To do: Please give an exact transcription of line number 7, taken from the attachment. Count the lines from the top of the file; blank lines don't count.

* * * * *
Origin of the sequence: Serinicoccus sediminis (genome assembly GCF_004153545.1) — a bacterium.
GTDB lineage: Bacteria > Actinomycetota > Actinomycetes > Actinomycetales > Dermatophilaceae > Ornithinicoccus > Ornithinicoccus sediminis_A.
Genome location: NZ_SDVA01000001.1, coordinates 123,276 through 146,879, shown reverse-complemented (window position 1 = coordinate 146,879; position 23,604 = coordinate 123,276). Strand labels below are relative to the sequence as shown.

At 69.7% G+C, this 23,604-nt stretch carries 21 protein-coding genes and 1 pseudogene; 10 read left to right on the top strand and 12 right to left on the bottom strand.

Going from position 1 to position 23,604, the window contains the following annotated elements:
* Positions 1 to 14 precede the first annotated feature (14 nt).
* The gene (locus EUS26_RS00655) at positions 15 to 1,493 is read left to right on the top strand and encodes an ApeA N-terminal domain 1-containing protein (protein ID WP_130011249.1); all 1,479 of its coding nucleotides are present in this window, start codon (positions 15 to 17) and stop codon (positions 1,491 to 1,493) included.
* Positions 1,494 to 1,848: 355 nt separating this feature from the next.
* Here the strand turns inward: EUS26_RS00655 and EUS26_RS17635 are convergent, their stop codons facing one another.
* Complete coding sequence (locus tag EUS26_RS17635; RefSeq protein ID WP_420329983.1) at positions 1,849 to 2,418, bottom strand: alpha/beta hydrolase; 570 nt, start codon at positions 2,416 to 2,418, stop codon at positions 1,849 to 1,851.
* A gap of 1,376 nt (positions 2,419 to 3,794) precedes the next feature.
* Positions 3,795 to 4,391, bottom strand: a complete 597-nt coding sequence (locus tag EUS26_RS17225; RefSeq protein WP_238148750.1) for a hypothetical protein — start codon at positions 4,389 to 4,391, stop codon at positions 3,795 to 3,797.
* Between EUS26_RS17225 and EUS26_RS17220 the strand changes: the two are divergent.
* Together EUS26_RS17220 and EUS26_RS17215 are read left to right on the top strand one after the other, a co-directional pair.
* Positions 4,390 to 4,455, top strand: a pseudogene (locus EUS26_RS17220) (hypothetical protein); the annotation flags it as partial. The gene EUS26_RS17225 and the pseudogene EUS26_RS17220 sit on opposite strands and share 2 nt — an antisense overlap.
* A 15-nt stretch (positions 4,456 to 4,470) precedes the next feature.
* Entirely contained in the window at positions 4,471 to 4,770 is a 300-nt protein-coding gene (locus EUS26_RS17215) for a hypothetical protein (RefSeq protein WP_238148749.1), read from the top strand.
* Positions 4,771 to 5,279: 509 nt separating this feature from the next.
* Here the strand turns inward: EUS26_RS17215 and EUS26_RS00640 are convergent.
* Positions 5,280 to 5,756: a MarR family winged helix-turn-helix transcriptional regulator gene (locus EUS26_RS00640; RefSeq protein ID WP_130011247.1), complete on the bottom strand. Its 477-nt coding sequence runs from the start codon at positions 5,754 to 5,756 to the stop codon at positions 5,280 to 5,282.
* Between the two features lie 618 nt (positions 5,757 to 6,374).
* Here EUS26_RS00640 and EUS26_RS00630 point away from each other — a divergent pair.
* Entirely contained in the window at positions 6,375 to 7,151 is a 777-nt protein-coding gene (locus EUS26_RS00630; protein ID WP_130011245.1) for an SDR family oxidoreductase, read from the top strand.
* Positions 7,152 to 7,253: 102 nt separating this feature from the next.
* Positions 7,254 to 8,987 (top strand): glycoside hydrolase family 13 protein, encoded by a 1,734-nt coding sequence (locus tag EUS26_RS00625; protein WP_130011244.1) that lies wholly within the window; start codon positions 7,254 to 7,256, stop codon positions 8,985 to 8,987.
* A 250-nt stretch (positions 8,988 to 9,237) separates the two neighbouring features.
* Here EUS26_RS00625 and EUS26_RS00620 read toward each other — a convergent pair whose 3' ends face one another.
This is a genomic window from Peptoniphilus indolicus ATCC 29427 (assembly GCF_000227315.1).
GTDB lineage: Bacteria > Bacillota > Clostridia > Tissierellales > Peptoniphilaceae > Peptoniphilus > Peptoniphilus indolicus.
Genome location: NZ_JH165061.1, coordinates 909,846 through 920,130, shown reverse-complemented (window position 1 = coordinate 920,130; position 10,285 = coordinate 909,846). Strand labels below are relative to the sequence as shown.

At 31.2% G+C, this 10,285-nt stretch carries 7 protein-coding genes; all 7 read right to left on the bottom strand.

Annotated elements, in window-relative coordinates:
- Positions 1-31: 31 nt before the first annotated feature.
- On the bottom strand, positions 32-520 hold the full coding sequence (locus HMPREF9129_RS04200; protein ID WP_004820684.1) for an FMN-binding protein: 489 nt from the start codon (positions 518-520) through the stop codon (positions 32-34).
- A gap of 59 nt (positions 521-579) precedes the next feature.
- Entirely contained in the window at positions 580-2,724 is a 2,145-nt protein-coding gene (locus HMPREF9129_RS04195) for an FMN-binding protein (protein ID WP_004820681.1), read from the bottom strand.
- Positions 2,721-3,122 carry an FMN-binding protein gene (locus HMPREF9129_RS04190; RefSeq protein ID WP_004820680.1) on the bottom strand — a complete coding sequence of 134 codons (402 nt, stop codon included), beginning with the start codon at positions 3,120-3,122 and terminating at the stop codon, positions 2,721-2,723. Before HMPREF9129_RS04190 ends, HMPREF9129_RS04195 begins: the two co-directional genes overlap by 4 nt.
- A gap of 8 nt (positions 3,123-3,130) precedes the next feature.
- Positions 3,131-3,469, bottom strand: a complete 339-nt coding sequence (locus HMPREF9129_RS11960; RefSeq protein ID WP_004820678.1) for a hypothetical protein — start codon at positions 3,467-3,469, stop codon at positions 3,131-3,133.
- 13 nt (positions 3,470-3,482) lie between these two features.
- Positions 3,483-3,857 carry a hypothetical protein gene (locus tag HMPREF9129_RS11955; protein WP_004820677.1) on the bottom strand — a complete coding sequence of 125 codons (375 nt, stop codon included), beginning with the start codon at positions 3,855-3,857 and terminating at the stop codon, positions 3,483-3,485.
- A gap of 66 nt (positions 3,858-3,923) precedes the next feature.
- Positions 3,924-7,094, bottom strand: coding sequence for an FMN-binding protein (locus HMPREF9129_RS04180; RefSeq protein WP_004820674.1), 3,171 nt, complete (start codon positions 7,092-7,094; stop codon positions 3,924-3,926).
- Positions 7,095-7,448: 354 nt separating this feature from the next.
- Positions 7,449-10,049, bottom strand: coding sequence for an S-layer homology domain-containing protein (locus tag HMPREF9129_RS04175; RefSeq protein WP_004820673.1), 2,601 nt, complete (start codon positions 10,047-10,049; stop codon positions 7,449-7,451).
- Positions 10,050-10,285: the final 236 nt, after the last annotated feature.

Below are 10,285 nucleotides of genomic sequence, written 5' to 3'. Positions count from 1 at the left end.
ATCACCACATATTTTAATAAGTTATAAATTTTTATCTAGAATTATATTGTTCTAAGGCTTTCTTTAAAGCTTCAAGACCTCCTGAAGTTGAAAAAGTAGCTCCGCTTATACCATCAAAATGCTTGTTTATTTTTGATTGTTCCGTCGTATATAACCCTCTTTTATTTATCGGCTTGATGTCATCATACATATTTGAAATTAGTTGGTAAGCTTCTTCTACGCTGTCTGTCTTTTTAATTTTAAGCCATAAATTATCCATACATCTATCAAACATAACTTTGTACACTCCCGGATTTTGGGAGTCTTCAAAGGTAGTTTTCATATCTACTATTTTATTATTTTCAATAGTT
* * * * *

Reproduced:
* The gene (locus EUS26_RS00655) at positions 15 to 1,493 is read left to right on the top strand and encodes an ApeA N-terminal domain 1-containing protein (protein ID WP_130011249.1); all 1,479 of its coding nucleotides are present in this window, start codon (positions 15 to 17) and stop codon (positions 1,491 to 1,493) included.